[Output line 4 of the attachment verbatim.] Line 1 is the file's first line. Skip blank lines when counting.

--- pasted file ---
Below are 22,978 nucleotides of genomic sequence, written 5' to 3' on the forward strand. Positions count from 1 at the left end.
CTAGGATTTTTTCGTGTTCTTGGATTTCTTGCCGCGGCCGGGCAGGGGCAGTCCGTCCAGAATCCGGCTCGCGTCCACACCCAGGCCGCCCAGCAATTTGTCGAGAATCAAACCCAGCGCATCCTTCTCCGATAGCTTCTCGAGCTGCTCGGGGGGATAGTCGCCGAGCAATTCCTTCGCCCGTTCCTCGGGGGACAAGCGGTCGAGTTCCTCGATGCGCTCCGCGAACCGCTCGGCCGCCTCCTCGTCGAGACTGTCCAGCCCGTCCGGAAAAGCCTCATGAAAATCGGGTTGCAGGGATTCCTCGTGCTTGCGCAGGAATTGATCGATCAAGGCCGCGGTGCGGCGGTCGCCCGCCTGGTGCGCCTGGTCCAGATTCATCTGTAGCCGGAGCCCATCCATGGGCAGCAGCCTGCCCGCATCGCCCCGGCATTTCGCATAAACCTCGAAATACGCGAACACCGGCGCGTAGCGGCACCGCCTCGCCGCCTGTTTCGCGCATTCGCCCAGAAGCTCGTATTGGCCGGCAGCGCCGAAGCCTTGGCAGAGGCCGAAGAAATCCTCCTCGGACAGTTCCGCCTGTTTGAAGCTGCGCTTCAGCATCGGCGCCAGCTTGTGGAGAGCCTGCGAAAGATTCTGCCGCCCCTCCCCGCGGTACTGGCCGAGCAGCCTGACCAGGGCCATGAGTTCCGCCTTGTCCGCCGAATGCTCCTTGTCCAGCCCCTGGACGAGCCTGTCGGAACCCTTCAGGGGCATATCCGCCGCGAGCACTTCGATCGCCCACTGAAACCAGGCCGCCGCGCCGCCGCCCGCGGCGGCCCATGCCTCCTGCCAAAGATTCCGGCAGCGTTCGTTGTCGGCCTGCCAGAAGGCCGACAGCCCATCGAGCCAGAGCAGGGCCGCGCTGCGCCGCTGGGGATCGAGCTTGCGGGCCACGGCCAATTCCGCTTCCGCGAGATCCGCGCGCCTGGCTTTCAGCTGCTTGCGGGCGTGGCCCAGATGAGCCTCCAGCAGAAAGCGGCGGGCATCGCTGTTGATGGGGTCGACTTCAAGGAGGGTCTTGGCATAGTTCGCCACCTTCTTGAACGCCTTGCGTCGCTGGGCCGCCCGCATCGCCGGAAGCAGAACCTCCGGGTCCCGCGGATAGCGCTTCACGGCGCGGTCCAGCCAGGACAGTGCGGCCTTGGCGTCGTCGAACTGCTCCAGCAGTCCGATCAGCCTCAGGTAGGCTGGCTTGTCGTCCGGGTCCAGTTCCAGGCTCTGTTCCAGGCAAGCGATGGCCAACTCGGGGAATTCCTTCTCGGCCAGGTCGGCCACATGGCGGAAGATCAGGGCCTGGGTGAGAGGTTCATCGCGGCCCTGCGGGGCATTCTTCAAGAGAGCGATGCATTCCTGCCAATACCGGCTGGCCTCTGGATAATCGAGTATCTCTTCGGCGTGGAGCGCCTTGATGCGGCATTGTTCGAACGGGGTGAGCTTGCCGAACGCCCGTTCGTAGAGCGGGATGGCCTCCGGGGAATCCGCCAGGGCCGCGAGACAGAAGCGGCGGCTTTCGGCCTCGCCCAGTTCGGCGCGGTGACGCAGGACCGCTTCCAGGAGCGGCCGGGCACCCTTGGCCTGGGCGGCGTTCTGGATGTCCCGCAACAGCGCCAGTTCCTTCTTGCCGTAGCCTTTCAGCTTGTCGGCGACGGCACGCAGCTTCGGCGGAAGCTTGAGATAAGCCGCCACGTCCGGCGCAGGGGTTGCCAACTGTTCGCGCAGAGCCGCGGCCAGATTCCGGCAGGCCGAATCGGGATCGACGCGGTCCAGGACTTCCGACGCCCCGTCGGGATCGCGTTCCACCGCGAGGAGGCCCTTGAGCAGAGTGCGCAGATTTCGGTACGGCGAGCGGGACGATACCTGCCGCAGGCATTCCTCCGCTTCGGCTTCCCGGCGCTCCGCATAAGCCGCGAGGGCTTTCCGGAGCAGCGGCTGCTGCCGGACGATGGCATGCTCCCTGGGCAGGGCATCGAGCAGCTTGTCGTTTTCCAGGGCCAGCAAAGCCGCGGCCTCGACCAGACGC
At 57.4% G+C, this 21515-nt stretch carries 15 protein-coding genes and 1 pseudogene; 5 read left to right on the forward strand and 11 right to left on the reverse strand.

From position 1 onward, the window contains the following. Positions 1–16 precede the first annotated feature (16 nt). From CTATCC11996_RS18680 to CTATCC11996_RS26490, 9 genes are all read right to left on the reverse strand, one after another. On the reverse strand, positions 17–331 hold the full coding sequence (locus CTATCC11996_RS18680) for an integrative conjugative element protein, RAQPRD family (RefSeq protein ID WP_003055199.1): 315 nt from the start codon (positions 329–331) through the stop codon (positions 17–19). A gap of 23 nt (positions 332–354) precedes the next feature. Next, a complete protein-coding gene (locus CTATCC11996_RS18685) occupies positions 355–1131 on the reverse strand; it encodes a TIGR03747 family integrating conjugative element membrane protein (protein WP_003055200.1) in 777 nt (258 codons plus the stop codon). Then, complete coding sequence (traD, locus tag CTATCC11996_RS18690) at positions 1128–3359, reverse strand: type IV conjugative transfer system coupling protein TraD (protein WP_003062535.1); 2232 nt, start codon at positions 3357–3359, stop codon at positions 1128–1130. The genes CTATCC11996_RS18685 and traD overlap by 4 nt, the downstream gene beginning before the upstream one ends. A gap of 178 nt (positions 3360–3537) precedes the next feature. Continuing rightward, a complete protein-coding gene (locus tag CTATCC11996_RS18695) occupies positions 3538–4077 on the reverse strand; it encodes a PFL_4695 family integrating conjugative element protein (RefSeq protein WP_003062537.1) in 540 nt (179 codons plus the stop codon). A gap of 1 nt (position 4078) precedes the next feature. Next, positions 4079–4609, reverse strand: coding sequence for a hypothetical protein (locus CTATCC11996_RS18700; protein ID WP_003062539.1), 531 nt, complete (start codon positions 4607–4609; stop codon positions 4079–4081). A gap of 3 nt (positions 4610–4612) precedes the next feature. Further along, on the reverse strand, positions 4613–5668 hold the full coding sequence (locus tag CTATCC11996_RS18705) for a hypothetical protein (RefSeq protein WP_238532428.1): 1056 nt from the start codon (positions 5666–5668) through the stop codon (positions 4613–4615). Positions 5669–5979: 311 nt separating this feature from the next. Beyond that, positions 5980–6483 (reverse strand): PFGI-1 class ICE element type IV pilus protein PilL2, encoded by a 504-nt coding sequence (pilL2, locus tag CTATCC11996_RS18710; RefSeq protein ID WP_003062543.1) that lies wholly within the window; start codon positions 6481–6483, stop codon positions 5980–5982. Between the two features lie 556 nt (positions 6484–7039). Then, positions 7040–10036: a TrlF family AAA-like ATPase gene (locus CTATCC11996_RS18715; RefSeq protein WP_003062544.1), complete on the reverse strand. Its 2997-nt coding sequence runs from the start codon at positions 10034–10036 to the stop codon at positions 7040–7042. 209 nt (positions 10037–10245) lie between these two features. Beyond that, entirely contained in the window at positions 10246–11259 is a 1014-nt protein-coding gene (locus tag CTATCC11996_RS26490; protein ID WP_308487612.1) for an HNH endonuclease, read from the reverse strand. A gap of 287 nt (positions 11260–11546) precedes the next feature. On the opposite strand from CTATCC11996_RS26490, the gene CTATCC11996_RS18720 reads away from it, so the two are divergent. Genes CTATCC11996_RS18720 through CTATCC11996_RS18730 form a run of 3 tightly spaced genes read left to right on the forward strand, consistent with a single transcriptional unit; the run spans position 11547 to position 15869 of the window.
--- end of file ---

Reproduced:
From position 1 onward, the window contains the following. Positions 1–16 precede the first annotated feature (16 nt). From CTATCC11996_RS18680 to CTATCC11996_RS26490, 9 genes are all read right to left on the reverse strand, one after another. On the reverse strand, positions 17–331 hold the full coding sequence (locus CTATCC11996_RS18680) for an integrative conjugative element protein, RAQPRD family (RefSeq protein ID WP_003055199.1): 315 nt from the start codon (positions 329–331) through the stop codon (positions 17–19). A gap of 23 nt (positions 332–354) precedes the next feature. Next, a complete protein-coding gene (locus CTATCC11996_RS18685) occupies positions 355–1131 on the reverse strand; it encodes a TIGR03747 family integrating conjugative element membrane protein (protein WP_003055200.1) in 777 nt (258 codons plus the stop codon). Then, complete coding sequence (traD, locus tag CTATCC11996_RS18690) at positions 1128–3359, reverse strand: type IV conjugative transfer system coupling protein TraD (protein WP_003062535.1); 2232 nt, start codon at positions 3357–3359, stop codon at positions 1128–1130. The genes CTATCC11996_RS18685 and traD overlap by 4 nt, the downstream gene beginning before the upstream one ends. A gap of 178 nt (positions 3360–3537) precedes the next feature. Continuing rightward, a complete protein-coding gene (locus tag CTATCC11996_RS18695) occupies positions 3538–4077 on the reverse strand; it encodes a PFL_4695 family integrating conjugative element protein (RefSeq protein WP_003062537.1) in 540 nt (179 codons plus the stop codon). A gap of 1 nt (position 4078) precedes the next feature. Next, positions 4079–4609, reverse strand: coding sequence for a hypothetical protein (locus CTATCC11996_RS18700; protein ID WP_003062539.1), 531 nt, complete (start codon positions 4607–4609; stop codon positions 4079–4081). A gap of 3 nt (positions 4610–4612) precedes the next feature. Further along, on the reverse strand, positions 4613–5668 hold the full coding sequence (locus tag CTATCC11996_RS18705) for a hypothetical protein (RefSeq protein WP_238532428.1): 1056 nt from the start codon (positions 5666–5668) through the stop codon (positions 4613–4615). Positions 5669–5979: 311 nt separating this feature from the next. Beyond that, positions 5980–6483 (reverse strand): PFGI-1 class ICE element type IV pilus protein PilL2, encoded by a 504-nt coding sequence (pilL2, locus tag CTATCC11996_RS18710; RefSeq protein ID WP_003062543.1) that lies wholly within the window; start codon positions 6481–6483, stop codon positions 5980–5982. Between the two features lie 556 nt (positions 6484–7039). Then, positions 7040–10036: a TrlF family AAA-like ATPase gene (locus CTATCC11996_RS18715; RefSeq protein WP_003062544.1), complete on the reverse strand. Its 2997-nt coding sequence runs from the start codon at positions 10034–10036 to the stop codon at positions 7040–7042. 209 nt (positions 10037–10245) lie between these two features. Beyond that, entirely contained in the window at positions 10246–11259 is a 1014-nt protein-coding gene (locus tag CTATCC11996_RS26490; protein ID WP_308487612.1) for an HNH endonuclease, read from the reverse strand. A gap of 287 nt (positions 11260–11546) precedes the next feature. On the opposite strand from CTATCC11996_RS26490, the gene CTATCC11996_RS18720 reads away from it, so the two are divergent. Genes CTATCC11996_RS18720 through CTATCC11996_RS18730 form a run of 3 tightly spaced genes read left to right on the forward strand, consistent with a single transcriptional unit; the run spans position 11547 to position 15869 of the window.